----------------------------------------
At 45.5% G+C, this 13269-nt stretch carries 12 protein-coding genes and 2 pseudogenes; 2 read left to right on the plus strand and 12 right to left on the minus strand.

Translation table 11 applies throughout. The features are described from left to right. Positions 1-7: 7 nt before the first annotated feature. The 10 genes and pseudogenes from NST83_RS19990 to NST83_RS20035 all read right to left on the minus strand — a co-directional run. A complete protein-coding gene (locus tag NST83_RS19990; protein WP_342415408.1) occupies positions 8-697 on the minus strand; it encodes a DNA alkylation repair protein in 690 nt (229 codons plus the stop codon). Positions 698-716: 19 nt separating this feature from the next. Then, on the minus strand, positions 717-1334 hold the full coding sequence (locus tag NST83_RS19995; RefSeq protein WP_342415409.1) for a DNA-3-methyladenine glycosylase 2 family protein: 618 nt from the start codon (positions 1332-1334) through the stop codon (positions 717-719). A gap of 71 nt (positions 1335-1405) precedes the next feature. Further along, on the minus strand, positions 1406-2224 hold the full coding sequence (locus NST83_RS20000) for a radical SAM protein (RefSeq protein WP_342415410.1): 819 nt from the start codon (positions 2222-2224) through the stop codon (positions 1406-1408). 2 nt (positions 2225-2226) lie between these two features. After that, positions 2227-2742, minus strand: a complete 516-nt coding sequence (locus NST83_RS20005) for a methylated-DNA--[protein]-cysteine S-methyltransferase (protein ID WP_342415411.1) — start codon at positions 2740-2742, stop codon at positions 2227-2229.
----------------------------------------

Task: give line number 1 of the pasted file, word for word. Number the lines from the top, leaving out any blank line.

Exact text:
At 45.5% G+C, this 13269-nt stretch carries 12 protein-coding genes and 2 pseudogenes; 2 read left to right on the plus strand and 12 right to left on the minus strand.